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Time stretches and snaps like a rubber band in “Streetwise,” an atmospheric Chinese neo-noir thriller about Dong Zi (Li Jiuxiao), a young enforcer for Xu Jun (Yu Ailei), a cut-throat Sichuan debt collector. Dong Zi does almost everything Xu Jun tells him to do, with the notable exception of staying away from Jiu’er (Huang Miyi), a standoffish tattoo parlor owner. Even Dong Zi’s deadbeat ex-gangster dad (Yao Lu) tells Dong Zi to avoid Jiu’er, and that guy’s not exactly an upstanding citizen.

The main problem with Jiu’er and Dong Zi is also a problem with time and how it passes for the lost, uncomfortably close antiheroes of “Streetwise.” Because Jiu’er was once the ex-wife of Mr. Four (Sha Baoliang), a powerful local mobster, who was previously mentored by Xu Jun, and he owes Four serious money. And while Dong Zi is mostly loyal to both his father and his boss, he also can’t fully repay his two dads. So time moves at its own pace in “Streetwise,” though it doesn’t move naturalistically or in “real time.”

Writer/director Na Jiazuo arranges objects—and people, and places, and vehicles—with a keen eye for visual compositions, even when the people on-screen are only shuffling down alleyways and shooing away bored sex workers (“Want some fun?” “Have your own fun!”). Na also often cuts mercilessly from one scene to the next, leaving viewers to adjust their points of view as his drama frequently shifts its focus without ever really progressing. A sudden, anticlimactic ending feels simultaneously like too much and too little, which also seems weirdly fitting. “Streetwise” evaporates with its characters, who can’t picture the world beyond their riverside home.

“Streetwise” is not a slow movie, but it does move unhurriedly, and so do its doomed protagonists. They circle around and bump into each other but never really try to escape. What if you were simultaneously too comfortable and hemmed in by the people and the relationships that are obviously holding you back?

Dong Zi tends to be the focus of Na’s movie, but his problems are only symptomatic of his seedy, enchanting, isolated environment. Because Dong Zi’s father is the same kind of hustler as Xu Jun, albeit more slovenly and less motivated, and Xu Jun’s cut from the same cloth as Four, his abusive, faux-benevolent former pupil. So it stands to reason that Dong Zi can’t leave Jiu’er alone. She’s also stuck in place, but can’t bring herself to flee or take up more space. Dong Zi and Jiu’er aren’t happy together, but they do recognize themselves in each other.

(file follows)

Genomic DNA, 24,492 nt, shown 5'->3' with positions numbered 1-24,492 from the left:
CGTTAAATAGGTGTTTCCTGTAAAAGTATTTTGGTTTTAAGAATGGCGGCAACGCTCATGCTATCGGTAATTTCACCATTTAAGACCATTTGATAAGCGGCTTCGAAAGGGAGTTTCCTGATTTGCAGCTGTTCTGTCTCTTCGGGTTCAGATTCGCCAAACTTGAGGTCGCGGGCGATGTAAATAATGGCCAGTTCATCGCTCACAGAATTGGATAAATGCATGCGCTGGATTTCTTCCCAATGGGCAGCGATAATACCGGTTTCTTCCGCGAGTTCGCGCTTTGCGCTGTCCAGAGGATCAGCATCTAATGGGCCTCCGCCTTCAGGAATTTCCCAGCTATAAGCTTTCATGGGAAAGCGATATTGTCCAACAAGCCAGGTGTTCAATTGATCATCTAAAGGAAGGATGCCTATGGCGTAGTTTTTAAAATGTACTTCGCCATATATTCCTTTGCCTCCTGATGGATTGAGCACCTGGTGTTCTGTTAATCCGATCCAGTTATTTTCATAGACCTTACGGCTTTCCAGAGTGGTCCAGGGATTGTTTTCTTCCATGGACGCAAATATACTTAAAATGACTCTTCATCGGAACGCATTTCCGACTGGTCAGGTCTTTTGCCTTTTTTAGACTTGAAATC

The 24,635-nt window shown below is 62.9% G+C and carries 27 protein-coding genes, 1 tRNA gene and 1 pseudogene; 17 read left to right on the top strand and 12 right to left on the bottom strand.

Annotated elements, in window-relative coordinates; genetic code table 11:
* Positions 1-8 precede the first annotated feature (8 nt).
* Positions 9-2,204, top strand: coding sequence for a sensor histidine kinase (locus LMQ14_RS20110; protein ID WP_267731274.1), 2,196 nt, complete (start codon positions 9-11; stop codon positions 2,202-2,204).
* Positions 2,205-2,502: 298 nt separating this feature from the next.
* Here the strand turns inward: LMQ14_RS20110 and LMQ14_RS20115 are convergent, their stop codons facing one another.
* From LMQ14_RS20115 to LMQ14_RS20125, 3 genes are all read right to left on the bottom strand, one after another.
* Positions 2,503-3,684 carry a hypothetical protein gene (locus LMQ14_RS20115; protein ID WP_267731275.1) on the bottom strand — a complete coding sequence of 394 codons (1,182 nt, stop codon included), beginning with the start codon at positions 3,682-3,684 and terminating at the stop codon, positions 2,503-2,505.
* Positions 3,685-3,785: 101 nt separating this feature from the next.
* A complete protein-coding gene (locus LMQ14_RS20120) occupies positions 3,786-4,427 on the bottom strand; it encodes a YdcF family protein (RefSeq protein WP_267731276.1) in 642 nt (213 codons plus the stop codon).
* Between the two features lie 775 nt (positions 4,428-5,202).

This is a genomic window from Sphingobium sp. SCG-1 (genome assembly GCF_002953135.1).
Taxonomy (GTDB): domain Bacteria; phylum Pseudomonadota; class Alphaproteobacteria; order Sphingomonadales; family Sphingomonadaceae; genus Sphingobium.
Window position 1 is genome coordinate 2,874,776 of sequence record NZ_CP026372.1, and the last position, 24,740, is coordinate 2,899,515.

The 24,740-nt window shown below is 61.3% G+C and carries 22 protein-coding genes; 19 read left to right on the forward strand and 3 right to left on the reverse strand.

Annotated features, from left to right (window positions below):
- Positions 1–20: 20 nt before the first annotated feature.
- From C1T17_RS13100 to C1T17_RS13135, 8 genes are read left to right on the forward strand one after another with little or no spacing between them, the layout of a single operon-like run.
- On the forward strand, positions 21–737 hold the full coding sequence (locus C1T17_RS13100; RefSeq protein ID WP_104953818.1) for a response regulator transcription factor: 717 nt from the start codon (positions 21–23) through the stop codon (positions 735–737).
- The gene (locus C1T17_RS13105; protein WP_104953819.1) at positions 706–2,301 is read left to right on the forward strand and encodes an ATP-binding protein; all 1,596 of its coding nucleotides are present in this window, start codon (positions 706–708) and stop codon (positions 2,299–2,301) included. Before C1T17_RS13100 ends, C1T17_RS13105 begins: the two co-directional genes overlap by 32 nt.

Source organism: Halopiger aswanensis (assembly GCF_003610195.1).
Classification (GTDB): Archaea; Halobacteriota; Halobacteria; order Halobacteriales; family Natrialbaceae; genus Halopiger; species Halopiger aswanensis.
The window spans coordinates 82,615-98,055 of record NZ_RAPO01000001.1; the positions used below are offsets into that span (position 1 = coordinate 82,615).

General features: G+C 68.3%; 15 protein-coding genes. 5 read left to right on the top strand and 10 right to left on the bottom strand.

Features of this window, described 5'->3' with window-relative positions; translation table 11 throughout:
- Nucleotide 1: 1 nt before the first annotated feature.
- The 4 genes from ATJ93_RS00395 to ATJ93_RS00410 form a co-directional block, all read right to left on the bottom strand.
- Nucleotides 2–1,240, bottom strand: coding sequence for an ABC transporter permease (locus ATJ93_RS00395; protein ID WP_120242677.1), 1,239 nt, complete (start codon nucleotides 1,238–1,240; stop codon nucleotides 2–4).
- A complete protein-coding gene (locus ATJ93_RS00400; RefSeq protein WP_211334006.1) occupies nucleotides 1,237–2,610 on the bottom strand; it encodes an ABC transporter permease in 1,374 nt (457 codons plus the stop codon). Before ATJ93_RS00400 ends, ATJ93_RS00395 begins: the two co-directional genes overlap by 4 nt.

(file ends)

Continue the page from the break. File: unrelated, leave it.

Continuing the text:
Time moves deliberately, and its passage is eulogized through Na’s precise framing and hard cuts, the combination of which can sometimes feel jarring, like getting repeatedly splashed with ice water on a clammy day. Ambient noise on the soundtrack also reminds viewers of how lived-in and genuine this beautiful, melancholic hangout movie often feels.

“Streetwise” is one of a handful of recent mainland Chinese neo-noirs, a micro-trend that includes such recent standouts as the sweaty animated 2017 heist comedy “Have a Nice Day” and the neon-drenched 2019 crime drama “The Wild Goose Lake.” Na’s movie does not, however, feel like more of the same, despite some shared generic points of contact. Rather, “Streetwise” reflects its characters’ peculiar acceptance of lives that even they don’t believe they’ve chosen for themselves.

Like many great noir characters, Dong Xi and his fellow Sichuan residents are trapped by designs that they’re only so on top of. They’re not big fish in a small pond, but rather medium-sized fish in a shallow and slowly draining pool. As they circle the drain together, they recognize the beauty and strangeness of the circumstances that have brought them together. This place, these people, this life, it all feels so easy and familiar. How could it ever really end?

“Streetwise” isn’t the kind of movie you watch for the plot, which is mostly incidental. This is a small-scale drama whose emotions often feel overwhelming, though never bombastic and rarely familiar. Because while it is a film noir at heart, “Streetwise” is also very much about people who live in perpetual hope and denial. It’s a cynical movie, but it’s also gorgeous and morbidly funny.

Na packs so many rich details into every camera frame that it’s easy to overlook how time runs differently in “Streetwise,” even when the camera is hand-held or moving. He encourages viewers to loiter with his characters for longer than most of his contemporaries might, but Na also keeps “Streetwise” moving with an assured pace and a rhythm that’s both mysterious and assured. It’s just over 90 minutes long, but “Streetwise” still feels like an epic poem, shrunken down and sparingly polished for maximum effect.

Now playing in theaters. 

Simon Abrams

Simon Abrams is a native New Yorker and freelance film critic whose work has been featured in The New York TimesVanity FairThe Village Voice, and elsewhere.

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Film Credits

Streetwise movie poster

Streetwise (2023)

96 minutes

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